Remember when the state quarters were all the rage? If you ever looked at Maine's, you saw a lighthouse—and that makes sense. Maine has ample coastline and plays an integral role in the fishing industry. The lighthouse on that quarter? The very one that sits at Pemaquid Point, ME, which almost makes it worth a visit all on its own. But, there are so many more reasons.
The Pemaquid lighthouse itself is historic for a number of reasons. The town where it’s located, Bristol (formerly known as Pemaquid) is historic too, dating back to before the United States was in existence. Between archaeological sites, a quaint fishing village, and one of the most iconic lighthouses on the east coast, visiting Bristol and Pemaquid Point, Maine on your RV vacation is an obvious choice.
Right at the top of the list is the Pemaquid Point Lighthouse. It sits right at the point of Pemaquid Neck and is loaded with history. It was commissioned byJohn Quincy Adams—the sixth president of the United States—and its current iteration was built in 1835. Its original lens was lit with candles and was visible for all of two miles.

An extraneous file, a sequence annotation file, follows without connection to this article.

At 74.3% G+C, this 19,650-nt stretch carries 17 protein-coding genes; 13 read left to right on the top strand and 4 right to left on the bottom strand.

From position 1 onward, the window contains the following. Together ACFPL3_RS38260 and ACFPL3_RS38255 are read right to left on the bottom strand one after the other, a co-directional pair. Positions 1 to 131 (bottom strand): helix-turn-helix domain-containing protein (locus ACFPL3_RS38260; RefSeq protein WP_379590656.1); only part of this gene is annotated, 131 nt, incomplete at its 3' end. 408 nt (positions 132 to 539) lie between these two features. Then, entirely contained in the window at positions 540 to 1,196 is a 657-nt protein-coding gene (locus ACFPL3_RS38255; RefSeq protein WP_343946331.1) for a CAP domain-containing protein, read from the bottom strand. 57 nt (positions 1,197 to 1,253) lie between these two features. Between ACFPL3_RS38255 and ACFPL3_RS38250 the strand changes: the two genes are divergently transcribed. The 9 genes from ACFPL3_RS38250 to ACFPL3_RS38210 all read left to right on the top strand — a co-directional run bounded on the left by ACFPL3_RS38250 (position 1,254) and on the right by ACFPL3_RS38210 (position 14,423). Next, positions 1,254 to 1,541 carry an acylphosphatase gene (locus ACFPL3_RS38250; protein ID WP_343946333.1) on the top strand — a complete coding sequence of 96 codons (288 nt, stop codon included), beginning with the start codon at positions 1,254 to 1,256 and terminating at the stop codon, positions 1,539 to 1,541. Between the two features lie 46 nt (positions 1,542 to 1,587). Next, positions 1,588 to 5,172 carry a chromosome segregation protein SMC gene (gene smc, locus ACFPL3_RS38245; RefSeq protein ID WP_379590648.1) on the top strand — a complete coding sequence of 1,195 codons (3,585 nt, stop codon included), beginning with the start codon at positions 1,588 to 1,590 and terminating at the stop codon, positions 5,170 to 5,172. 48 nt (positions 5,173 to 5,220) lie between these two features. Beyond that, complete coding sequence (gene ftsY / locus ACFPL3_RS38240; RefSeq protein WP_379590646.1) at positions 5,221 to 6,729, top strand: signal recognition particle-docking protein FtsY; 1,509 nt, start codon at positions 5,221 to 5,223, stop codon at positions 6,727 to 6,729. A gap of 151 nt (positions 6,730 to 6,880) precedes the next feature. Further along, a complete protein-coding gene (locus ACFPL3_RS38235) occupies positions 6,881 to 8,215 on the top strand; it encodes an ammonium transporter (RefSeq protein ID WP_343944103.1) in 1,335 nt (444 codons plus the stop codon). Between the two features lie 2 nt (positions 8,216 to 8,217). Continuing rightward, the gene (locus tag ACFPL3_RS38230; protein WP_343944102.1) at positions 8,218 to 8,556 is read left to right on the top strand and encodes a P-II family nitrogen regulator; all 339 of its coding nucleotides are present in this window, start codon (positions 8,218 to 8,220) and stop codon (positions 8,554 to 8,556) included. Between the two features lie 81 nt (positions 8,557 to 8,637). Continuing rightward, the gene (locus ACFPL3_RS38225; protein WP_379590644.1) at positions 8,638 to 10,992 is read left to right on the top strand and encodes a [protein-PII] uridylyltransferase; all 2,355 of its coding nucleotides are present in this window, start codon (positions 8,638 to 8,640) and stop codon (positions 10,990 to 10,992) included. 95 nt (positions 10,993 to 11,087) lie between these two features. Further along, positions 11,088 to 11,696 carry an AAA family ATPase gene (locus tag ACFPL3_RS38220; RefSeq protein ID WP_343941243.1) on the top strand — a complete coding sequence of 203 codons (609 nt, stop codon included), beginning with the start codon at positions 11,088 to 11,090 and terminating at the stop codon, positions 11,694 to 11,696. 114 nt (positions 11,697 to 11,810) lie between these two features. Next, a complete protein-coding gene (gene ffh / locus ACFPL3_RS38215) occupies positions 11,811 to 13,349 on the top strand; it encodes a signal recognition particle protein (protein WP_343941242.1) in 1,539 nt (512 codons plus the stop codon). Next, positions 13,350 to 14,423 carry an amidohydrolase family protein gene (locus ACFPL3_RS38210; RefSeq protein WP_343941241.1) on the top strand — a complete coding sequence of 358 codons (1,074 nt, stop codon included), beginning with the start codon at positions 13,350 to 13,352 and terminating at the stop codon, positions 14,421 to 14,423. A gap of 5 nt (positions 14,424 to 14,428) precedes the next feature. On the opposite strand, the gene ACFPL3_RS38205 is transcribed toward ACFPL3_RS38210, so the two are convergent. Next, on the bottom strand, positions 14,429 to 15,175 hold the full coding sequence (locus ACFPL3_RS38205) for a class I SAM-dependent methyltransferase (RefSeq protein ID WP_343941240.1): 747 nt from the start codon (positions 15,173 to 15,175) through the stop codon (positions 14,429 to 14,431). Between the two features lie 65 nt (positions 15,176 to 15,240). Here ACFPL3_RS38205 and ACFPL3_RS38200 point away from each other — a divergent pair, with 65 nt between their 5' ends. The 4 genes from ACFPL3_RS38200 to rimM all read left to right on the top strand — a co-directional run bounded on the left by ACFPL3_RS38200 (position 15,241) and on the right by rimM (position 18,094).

Today, you can climb to the top of the lighthouse for a fee of $3.00. It’s a 46-foot climb up, but you’ll have a scenic view of Johns Bay and the Atlantic Ocean. You can step down below the lighthouse as well for a look at the unique geological formations that date back hundreds of millions of years. This lighthouse is one of the most-photographed spots in Maine, so you’ll want to be sure to bring your camera along with you.
Also called the Colonial PemaquidState Historical Site, this archaeological site dates back to the 17th century. Originally home to English and French settlers, the area has a long history and was passed between royal families before the revolution. It was one of New England’s earliest colonies, and archaeologists have learned much from it.
In the park you’ll find foundations of buildings from the time, plus a small museum featuring some of the archaeological finds from the site like musket balls and pottery. You’ll also find a reconstruction of Fort William Henry; the original fort was built in 1692 but destroyed soon thereafter. The current was built in 1908—still more than100 years old.
Fishing has played a pivotal role along Maine’scoastal towns and that holds true in bristol. The Fisherman’s Museum, which is housed in the Light Keeper’s House by Pemaquid Point Light, collects and maintains artifacts related to fishing in the Bristol area. Inside you’ll find dioramas and models, handwritten captain’s logs, and articles about ships that wrecked in the area.